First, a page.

A calibrated digital Geiger-Muller counter (S.E. International Inc., USA) was used for data collection. The range of doses measured by the detector was 0.01 μSv/h to 1000 μSv/h. The background radiation was measured both indoor and outdoor of the selected radiology centers in four locations. The measured locations included behind the door of the X-ray room, outdoor, waiting room for people, and the reception section in each center. The data were obtained by the gamma spectrometer oriented vertically upward. The data were obtained outdoors by the gamma spectrometer oriented vertically upward. When measuring, the device was held one meter above the floor. In total, 20 readings were taken to cover the areas adequately. The annual indoor and outdoor equivalent doses (mSv/y) were calculated by an equation developed by the UNSCEAR in 2000 (15). The data were analyzed with descriptive statistics and the one-sample t-test by SPSS V. 19. A P value of less than 0.05 was considered significant.

4. Results

The average indoor and outdoor equivalent doses are presented in Tables 1 and 2. Also, the annual equivalent dose was calculated for both indoor and outdoor in five radiology centers (Tables 1 and 2). The maximum permissible limit for non-radionuclide industrial employees and the public is 1 mSv/y as recommended by the ICRP (16). The average indoor equivalent doses in five centers are compared with the standard level in Figure 1. Figure 2 represents the comparison of the mean equivalent doses in various outdoor locations with the standard level. The results showed that the measured levels in indoor and outdoor of all centers were below the maximum permissible limit for the public.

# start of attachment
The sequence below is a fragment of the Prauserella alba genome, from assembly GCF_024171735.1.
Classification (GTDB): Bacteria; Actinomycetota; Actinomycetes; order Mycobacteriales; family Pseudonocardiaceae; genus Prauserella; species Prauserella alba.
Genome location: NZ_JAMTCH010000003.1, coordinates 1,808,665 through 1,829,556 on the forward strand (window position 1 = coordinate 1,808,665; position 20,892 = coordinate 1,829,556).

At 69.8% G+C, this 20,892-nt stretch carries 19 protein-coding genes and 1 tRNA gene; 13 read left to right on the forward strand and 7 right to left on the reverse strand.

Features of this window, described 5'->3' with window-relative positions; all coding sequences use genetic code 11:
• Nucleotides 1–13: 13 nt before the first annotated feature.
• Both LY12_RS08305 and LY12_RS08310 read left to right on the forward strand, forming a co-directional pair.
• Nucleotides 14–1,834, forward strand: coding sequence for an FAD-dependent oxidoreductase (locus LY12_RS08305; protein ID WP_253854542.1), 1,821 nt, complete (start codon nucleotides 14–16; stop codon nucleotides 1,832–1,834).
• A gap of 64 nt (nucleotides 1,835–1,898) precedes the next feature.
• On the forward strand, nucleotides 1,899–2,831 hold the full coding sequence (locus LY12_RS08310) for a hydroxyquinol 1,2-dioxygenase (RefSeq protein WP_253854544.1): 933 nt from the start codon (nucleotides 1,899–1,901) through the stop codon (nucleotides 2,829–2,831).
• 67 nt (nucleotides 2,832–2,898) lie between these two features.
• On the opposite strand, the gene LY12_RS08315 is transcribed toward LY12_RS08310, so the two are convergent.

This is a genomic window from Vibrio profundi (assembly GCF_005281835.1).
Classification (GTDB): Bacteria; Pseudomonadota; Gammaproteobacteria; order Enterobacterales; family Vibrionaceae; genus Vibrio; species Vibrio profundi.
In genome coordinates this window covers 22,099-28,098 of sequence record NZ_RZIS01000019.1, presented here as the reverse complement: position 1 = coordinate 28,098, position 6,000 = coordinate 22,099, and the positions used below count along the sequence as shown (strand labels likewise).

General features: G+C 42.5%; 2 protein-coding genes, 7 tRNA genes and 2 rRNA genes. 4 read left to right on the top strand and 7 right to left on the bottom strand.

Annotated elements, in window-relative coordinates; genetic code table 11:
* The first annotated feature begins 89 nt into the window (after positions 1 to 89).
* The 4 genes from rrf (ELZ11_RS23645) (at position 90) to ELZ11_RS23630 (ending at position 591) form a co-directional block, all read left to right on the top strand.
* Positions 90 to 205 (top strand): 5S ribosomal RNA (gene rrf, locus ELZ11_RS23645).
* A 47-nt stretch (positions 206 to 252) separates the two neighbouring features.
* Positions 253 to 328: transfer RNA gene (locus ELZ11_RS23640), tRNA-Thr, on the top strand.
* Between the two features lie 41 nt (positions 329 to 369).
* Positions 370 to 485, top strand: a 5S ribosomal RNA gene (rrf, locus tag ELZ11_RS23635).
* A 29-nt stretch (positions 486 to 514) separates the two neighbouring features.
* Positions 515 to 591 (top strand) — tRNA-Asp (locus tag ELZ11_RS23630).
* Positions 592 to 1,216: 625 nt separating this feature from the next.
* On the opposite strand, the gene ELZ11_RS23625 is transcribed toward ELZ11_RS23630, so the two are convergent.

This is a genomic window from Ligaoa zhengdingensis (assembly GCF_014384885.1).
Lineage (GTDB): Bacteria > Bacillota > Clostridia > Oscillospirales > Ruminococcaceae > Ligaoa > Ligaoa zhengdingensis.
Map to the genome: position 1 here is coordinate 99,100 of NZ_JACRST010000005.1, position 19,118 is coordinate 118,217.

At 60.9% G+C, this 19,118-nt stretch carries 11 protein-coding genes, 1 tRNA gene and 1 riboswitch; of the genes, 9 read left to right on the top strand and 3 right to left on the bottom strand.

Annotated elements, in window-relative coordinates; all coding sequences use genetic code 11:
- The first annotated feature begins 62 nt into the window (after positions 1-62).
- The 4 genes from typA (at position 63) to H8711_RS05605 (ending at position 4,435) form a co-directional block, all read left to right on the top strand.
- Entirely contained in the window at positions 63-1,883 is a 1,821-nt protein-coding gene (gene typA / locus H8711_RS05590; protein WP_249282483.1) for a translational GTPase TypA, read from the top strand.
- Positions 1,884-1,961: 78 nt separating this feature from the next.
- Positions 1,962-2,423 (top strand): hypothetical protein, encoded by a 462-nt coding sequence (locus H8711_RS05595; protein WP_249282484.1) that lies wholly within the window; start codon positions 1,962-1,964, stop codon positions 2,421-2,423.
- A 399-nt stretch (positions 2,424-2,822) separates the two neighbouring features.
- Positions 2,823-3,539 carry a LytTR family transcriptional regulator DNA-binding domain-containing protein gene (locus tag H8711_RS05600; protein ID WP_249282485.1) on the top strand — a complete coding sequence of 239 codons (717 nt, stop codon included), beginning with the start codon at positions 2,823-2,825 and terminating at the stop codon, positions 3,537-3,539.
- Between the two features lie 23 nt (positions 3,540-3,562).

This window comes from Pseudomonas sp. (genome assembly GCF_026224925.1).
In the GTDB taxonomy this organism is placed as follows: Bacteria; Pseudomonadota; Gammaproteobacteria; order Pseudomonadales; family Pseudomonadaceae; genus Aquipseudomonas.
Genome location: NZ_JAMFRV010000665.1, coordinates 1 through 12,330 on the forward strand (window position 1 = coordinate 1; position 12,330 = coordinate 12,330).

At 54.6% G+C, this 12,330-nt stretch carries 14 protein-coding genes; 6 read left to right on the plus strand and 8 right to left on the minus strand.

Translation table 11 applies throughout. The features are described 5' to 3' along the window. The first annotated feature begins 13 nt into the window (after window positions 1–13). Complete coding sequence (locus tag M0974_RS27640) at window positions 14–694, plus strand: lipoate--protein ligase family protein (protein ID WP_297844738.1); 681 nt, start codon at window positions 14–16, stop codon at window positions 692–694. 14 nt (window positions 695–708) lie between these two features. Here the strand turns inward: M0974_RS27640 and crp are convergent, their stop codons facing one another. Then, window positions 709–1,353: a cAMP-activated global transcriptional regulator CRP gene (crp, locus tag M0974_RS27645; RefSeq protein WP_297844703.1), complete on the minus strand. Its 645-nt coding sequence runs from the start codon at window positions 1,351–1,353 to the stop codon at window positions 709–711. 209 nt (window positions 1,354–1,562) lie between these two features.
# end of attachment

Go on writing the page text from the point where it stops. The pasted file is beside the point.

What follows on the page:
Table 1. Mean Indoor Dose and Annual Equivalent Dose in Radiography Centers
Radiography CenterDistance from X-Ray Room (m)Mean Dose (µSv/h)Minimum (µSv/h)Maximum (µSv/h)Annual Equivalent Dose (mSv/y)
a20.13 ± 0.0040.100.150.49 ± 0.07
b20.11 ± 0.0040.080.140.42 ± 0.06
c20.13 ± 0.0040.110.170.49 ± 0.07
d2.50.16 ± 0.0070.110.210.58 ± 0.11
e30.16 ± 0.0060.120.210.58 ± 0.11
Table 2. Mean Outdoor Dose and Annual Equivalent Dose in Radiography Centers
Radiography CenterDistance from X-Ray Room (m)Mean Dose (µSv/h)Minimum (µSv/h)Maximum (µSv/h)Annual Equivalent Dose (mSv/y)
a40.12 ± 0.020.060.550.11 ± 0.09
b40.11 ± 0.010.010.200.10 ± 0.04
c40.10 ± 0.010.060.140.10 ± 0.02
d4.50.11 ± 0.010.090.190.11 ± 0.02
e50.13 ± 0.010.120.160.12 ± 0.01
Comparison of the standard level with the measured indoor levels in all radiology centers
Figure 1. Comparison of the standard level with the measured indoor levels in all radiology centers
Comparison of the standard level with the measured outdoor levels at all radiology centers
Figure 2. Comparison of the standard level with the measured outdoor levels at all radiology centers

5. Discussion